I would be keen to learn your views on how best to improve integration between on-line activities and the company's core (off-line) business. How can I go about achieving this within my company?
Historically, organisations set up separate e-business units because of the need for speed (either in pursuing the IPO goal or for first-mover advantage), and because the activities from the parent company are largely standalone. For many areas of e-business, neither of these still apply.
First, the pace of development has slowed considerably, so there is no particular argument to say that e-business decisions need to be made any faster than many other business decision. Second, the focus of e-business activity has also shifted, from "do all you can to build an audience" to "show me the money" projects. This almost invariably means that e-business is starting to be applied to increase the sales or reduce the costs of the parent company's products, and a relatively high degree of integration is required for this.
So the question is not really whether to integrate the e-business unit back into the corporation, but how? Unfortunately, this could be painful. If the goals and culture of a standalone e-business to date have been sufficiently different from the parent, it might be wise to consider integration, as if it were a merger, and set up a project to manage it as such.
The starting point is to build the top-down benefits case - how much money can we make through integration? This will get management buy-in. To get staff buy-in, you will also need to identify how the jobs of those affected by the changes will benefit.
Enterprise-wide e-business strategies will bring the most business benefit to companies over the coming years and, ideally, divisional managers should be targeted with achieving specific e-business benefits in their operations, with the e-business group sharing the same targets.
I would take a slightly different angle on this question and suggest that even without the associated pressure from dotcoms, it might still be advantageous to leave such spin-offs to twirl in their own separate orbits.
The principal reason for suggesting this is related to security; not the obvious aspects of security risks inherent in bringing such business into the fold but rather some of the other business risks.
Inevitably, it seems e-business ventures end up being targeted by hackers. This might be because of the nature of the software in use, or because of the particular sector in which the business is involved, or purely opportunistic. However, given the large numbers and the high profile of e-businesses already successfully - and publicly - hacked, it would not be sensible for any business to base a strategy on the assumption that it won't happen to them.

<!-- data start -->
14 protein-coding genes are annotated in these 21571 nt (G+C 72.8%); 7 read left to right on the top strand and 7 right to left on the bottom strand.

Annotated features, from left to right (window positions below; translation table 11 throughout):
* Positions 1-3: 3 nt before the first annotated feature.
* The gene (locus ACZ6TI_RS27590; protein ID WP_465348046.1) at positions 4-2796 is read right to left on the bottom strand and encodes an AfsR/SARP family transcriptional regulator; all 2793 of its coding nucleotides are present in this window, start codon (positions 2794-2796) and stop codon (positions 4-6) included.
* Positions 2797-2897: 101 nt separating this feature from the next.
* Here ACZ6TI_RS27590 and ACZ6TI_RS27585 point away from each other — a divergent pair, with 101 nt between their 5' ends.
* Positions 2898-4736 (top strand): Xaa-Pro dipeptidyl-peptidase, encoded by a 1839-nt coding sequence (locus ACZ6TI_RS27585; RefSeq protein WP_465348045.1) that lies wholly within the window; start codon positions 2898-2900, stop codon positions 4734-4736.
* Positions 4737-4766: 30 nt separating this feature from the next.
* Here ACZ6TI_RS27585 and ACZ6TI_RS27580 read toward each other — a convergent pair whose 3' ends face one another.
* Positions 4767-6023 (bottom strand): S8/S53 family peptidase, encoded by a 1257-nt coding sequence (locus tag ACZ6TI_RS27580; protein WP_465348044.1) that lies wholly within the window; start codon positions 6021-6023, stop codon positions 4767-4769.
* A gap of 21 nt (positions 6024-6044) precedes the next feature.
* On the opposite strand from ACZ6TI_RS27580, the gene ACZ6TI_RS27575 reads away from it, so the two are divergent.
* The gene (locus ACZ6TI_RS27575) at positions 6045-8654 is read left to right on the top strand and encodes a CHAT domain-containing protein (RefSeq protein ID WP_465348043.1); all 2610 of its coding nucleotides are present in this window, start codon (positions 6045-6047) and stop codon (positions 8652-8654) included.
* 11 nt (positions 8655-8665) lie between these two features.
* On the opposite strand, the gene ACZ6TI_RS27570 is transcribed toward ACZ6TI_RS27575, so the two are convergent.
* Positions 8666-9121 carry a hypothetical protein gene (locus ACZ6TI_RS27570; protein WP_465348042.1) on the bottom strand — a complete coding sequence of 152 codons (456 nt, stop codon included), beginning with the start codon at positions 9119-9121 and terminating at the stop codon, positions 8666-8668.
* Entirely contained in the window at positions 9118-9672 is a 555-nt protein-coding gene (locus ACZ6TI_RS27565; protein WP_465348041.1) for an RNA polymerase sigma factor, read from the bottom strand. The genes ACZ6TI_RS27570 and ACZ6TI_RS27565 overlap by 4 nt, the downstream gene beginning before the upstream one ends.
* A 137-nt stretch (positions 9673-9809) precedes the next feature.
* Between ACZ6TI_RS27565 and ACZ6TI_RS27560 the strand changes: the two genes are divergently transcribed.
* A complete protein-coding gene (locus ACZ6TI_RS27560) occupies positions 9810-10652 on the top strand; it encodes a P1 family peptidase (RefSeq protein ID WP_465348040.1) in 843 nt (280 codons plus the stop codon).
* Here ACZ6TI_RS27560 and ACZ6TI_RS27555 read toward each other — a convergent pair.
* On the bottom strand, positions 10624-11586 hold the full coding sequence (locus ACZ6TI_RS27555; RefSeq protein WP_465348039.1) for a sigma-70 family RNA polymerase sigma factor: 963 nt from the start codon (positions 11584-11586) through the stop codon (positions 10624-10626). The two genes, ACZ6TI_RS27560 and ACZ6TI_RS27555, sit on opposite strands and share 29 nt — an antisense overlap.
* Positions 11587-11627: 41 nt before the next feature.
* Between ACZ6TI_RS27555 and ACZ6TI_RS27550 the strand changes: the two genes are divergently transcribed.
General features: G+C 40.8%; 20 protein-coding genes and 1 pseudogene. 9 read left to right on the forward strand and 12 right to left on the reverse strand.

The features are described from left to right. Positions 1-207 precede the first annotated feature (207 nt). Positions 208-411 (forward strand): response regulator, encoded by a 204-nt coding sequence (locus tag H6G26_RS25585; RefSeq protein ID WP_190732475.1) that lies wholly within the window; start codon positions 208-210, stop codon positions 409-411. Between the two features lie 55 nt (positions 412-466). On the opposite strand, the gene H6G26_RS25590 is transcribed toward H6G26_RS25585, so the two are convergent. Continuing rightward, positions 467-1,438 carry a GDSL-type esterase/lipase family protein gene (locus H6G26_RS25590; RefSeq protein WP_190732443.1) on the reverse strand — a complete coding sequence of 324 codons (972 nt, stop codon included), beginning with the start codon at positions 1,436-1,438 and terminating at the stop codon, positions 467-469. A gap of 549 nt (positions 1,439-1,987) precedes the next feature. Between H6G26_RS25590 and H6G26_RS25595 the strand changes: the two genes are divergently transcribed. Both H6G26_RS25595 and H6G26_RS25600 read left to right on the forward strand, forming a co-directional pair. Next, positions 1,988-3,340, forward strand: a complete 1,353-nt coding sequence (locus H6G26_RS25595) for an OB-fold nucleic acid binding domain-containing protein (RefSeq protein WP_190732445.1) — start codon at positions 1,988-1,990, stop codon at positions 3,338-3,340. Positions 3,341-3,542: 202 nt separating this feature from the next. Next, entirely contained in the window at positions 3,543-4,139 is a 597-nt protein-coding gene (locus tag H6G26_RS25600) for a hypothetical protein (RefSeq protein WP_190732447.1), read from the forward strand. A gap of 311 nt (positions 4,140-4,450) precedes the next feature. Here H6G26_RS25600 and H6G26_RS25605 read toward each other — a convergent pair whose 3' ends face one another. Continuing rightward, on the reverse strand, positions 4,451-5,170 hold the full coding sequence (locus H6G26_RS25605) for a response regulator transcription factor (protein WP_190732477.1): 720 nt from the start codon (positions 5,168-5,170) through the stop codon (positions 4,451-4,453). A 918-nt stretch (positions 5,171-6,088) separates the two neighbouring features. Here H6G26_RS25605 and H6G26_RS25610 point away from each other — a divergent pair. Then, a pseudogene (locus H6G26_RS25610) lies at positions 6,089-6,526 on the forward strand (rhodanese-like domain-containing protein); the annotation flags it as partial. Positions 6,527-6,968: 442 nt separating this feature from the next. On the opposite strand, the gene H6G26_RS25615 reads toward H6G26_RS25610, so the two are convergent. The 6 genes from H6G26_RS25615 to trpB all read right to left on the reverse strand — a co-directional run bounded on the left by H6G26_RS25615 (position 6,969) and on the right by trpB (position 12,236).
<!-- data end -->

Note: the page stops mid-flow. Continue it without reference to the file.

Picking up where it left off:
Because of this, the business has to ask the question, 'How will any successful hack against the e-business affect the main business?'
Where the spin-off is in-house, any weaknesses are, of course, weaknesses to the main business; the PR, legal and reputational damage can affect the whole operation.
Conversely, where the e-business is a distinct entity, spun off and separately managed, resourced and identified, the hack is damaging to the e-business, but is little more than an irritant and a few group board level questions. My advice would be to retain the e-business as a separate entity.
The question is whether the online company is just an Internet-enabled version of the parent company or whether it is doing something different from the parent. One of the few ways in which established companies have been able to successfully re-invent themselves is by establishing a unit separate from the parent, where people can work in ways different to the norms imposed in the parent company.
In the spin-off, people can establish different values that would enable them to invest in, say, product development, where the forecast of initial sales would be far lower than the parent company would require to authorise such an investment.
Radical product development does not normally occur in large organisations because there is too much pressure to keep focusing on the products that produce the greatest revenue. Therefore, to exploit a disruptive technology, a separate unit is needed where the new business can be incubated.
In this case, bringing it back into the parent would destroy innovation. So, the right choice would be to ask the board to invest in the spin-off with the parent organisation treated as a cash cow - encouraged to maximise profits and given just enough funds to keep going while there remains demand for its products.
If, however, the online company is really just performing the same task in cyberspace that the parent is doing in the real world, then there is little justification for keeping it separate.